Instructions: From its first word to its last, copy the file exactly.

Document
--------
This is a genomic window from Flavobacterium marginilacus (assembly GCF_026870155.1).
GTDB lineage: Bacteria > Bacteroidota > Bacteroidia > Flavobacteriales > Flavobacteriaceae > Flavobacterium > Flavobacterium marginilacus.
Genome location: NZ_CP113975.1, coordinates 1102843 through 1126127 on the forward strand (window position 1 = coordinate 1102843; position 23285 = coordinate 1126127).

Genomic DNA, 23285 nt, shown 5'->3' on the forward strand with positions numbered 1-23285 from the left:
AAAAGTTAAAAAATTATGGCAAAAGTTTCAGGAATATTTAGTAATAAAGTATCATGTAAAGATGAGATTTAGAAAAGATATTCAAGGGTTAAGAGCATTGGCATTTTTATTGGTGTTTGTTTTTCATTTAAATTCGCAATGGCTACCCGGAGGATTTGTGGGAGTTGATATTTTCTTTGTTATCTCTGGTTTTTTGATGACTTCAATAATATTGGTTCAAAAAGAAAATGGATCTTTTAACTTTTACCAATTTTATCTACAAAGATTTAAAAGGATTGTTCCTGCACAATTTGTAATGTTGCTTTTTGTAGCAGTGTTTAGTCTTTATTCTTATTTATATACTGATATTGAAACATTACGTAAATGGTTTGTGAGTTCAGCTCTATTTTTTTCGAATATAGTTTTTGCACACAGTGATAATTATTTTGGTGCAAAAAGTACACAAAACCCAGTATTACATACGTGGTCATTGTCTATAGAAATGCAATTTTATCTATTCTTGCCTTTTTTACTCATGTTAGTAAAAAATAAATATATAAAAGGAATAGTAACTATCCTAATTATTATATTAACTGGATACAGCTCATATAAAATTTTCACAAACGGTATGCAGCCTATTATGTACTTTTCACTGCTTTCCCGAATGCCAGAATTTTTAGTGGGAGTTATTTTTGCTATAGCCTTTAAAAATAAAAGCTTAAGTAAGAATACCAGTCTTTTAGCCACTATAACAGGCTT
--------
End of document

This is a genomic window from Flavobacterium marginilacus (assembly GCF_026870155.1).
GTDB lineage: Bacteria > Bacteroidota > Bacteroidia > Flavobacteriales > Flavobacteriaceae > Flavobacterium > Flavobacterium marginilacus.
Genome location: NZ_CP113975.1, coordinates 1102843 through 1126127 on the forward strand (window position 1 = coordinate 1102843; position 23285 = coordinate 1126127).

Genomic DNA, 23285 nt, shown 5'->3' on the forward strand with positions numbered 1-23285 from the left:
AAAAGTTAAAAAATTATGGCAAAAGTTTCAGGAATATTTAGTAATAAAGTATCATGTAAAGATGAGATTTAGAAAAGATATTCAAGGGTTAAGAGCATTGGCATTTTTATTGGTGTTTGTTTTTCATTTAAATTCGCAATGGCTACCCGGAGGATTTGTGGGAGTTGATATTTTCTTTGTTATCTCTGGTTTTTTGATGACTTCAATAATATTGGTTCAAAAAGAAAATGGATCTTTTAACTTTTACCAATTTTATCTACAAAGATTTAAAAGGATTGTTCCTGCACAATTTGTAATGTTGCTTTTTGTAGCAGTGTTTAGTCTTTATTCTTATTTATATACTGATATTGAAACATTACGTAAATGGTTTGTGAGTTCAGCTCTATTTTTTTCGAATATAGTTTTTGCACACAGTGATAATTATTTTGGTGCAAAAAGTACACAAAACCCAGTATTACATACGTGGTCATTGTCTATAGAAATGCAATTTTATCTATTCTTGCCTTTTTTACTCATGTTAGTAAAAAATAAATATATAAAAGGAATAGTAACTATCCTAATTATTATATTAACTGGATACAGCTCATATAAAATTTTCACAAACGGTATGCAGCCTATTATGTACTTTTCACTGCTTTCCCGAATGCCAGAATTTTTAGTGGGAGTTATTTTTGCTATAGCCTTTAAAAATAAAAGCTTAAGTAAGAATACCAGTCTTTTAGCCACTATAACAGGCTT